Last evening, I (and many others) were treated to a rare opportunity of listening and visiting with three speakers who talked about the Al-Mutanabbi Exhibition running currently at Collins Memorial Library at the University of Puget Sound. Bonnie Thompson Norman of thewindowpanepress.com discussed the broadsides and book she created for the project, Laura Russell, a PSBA member,owner of the 23Sandy Gallery in Portland, Oregon, and also one of many artists worldwide to contribute work to the exhibition, discussed how she was moved to take a part in the exhibition, and most importantly, we took special pleasure in listening to and visiting with Beau Beausoleil, visionary and curator of the Al-Mutanabbi Street Starts Here Exhibit who discussed how the exhibit came to be.
Arriving at Collins Library last night, I already knew on March 5, 2007 a car bomb exploded on Al-Mutanabbi Street, the historic book center of Baghdad named after a 10th century Arab poet. I knew thirty people had died that day with over a hundred maimed and injured, and I knew life on Al-Mutanabbi Street would never be the same. What I didn’t know was how the Al-Mutanabbi Street Starts Here Exhibition came to be until Beau Beausoleil began to speak.
When Beau Beausoleil first heard of the bombing is was from the New York Times. He waited for a response and when none came, he knew he had to do something. . Phone calls and emails followed as Beau tried to organize letterpress operators into printing broadsides about the calamitous event. It wasn’t until Beausoleil made contact with Sarah Bodman Senior Research Fellow for Artists’ Books at the Centre for Fine Print Research (CFPR), in the United Kingdom, who with a simple,”What can I do to help,” the project began to take on a momentum, if not a life of it’s own.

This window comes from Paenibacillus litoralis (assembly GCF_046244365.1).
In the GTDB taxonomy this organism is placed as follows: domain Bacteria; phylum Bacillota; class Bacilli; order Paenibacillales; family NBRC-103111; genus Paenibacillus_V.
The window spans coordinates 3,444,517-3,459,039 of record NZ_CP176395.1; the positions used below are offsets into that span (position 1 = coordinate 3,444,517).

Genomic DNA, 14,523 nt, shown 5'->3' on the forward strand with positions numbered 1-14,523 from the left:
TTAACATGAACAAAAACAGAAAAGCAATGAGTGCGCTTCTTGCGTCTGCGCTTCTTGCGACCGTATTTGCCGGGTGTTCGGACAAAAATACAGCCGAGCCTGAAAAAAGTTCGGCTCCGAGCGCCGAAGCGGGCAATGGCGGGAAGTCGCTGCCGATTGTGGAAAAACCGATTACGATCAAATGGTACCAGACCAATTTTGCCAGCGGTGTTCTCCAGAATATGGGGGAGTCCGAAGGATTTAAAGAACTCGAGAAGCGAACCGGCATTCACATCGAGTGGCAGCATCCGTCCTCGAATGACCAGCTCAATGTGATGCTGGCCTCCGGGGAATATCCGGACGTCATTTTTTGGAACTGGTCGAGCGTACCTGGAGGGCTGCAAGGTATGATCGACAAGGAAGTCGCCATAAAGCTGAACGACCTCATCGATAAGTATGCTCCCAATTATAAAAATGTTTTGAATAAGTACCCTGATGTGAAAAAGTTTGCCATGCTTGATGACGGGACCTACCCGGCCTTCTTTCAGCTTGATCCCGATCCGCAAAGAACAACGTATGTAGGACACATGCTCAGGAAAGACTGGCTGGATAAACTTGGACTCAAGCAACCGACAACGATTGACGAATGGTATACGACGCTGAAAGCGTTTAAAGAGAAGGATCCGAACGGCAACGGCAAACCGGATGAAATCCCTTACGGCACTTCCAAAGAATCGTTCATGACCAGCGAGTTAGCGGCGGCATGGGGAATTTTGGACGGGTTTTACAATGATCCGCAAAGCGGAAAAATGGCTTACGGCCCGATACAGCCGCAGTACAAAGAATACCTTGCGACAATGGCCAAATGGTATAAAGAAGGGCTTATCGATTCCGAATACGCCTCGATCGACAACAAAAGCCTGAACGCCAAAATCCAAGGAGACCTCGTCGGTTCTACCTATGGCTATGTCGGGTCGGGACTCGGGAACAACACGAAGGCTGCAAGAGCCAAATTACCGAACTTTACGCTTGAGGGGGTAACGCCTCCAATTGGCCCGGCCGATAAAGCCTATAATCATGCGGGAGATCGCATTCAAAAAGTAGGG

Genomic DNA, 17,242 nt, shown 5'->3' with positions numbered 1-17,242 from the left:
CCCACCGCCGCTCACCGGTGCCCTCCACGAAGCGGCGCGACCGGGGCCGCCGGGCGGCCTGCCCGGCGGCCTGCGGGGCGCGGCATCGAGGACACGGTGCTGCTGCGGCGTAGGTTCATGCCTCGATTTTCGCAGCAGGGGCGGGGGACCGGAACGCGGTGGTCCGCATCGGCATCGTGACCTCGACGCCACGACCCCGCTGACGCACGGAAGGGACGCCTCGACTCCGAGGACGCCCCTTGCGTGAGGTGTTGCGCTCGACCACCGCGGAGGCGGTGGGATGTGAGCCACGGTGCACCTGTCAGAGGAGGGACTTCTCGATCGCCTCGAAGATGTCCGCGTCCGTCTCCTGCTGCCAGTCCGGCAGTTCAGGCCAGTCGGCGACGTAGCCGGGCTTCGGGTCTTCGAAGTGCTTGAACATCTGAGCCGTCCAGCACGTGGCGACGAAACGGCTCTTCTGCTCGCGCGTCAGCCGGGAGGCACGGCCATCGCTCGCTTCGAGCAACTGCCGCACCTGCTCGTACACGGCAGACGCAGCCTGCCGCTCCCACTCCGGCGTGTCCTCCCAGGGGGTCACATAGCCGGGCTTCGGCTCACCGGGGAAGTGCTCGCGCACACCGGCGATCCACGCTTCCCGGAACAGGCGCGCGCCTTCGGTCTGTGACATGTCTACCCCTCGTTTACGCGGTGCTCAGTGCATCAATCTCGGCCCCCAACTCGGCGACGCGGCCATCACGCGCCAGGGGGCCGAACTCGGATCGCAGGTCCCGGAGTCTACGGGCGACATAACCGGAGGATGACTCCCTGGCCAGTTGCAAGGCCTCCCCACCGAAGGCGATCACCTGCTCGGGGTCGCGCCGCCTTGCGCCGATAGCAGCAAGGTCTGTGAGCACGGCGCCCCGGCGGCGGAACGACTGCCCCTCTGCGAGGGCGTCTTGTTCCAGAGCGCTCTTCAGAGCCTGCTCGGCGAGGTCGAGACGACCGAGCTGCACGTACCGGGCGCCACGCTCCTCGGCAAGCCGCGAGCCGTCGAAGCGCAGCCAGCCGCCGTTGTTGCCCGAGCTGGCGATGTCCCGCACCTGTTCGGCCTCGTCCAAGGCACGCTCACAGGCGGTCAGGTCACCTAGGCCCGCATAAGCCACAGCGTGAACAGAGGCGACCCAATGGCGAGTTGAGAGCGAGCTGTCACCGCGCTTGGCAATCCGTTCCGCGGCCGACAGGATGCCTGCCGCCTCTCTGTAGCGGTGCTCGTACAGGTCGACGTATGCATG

What began as a solicitation for broadsides became an appeal to poets, book artists, printers, art organizers, all over the world to contribute. What began as a simple appeal turned into a world wide event made up of 260 artists books exhibited simultaneously in exhibitions in Europe and the United States. Beau Beausoleil’s work is not yet complete. There is much yet to be done, whether in the form of lectures, workshops, or additional exhibitions made up of printmakers and other artists. In closing last night, Beau wanted to make one thing clear; “The Al-Mutanabbi Street Exhibition is not a memorial, but rather an opportunity so that every time you read a book, it is Al-Mutanabbi Street speaking to you”.
Epilogue: a small degree of normalcy is starting to return to Al-Mutanabbi Street in Baghdad, but it does not yet have the openness it once had. There are curfews and raids by the police who worry that being too open may invite yet another bombing like the one it experienced in 2007. It will take time.
Please take the time to read Al-Mutanabbi Street Starts Here, edited by Beau Beausoleil and Deema Shehabi. There are many websites to visit as well about the exhibition, including: http://www.al-mutanabbistreetstartshere-boston.com/ as well as: http://www.bookarts.uwe.ac.uk/mutanmain12.htm. And by all means visit the Al-Mutanabbi Street Starts Here exhibition at Collins Memorial Library at the Unviersity of Puget Sound which runs for two more weeks until October 31st.
Al-Mutanabbi Street Starts Here
Collins Memorial Library, University of Puget Sound
August 19, 2013 – October 31, 2013
Laura Russell, Bonnie Thompson Norman, and others, discuss Bonnie’s work related to the Al-Mutanabbi Exhibition, October 16th at Collins Memorial Library.
From Left: Beau Beausoleil, Bonnie Thompson Norman, Laura Russell, Jane Carlin
Mark Hoppmann & Jane Carlin contributed to this blog
photo credits: Mark Hoppmann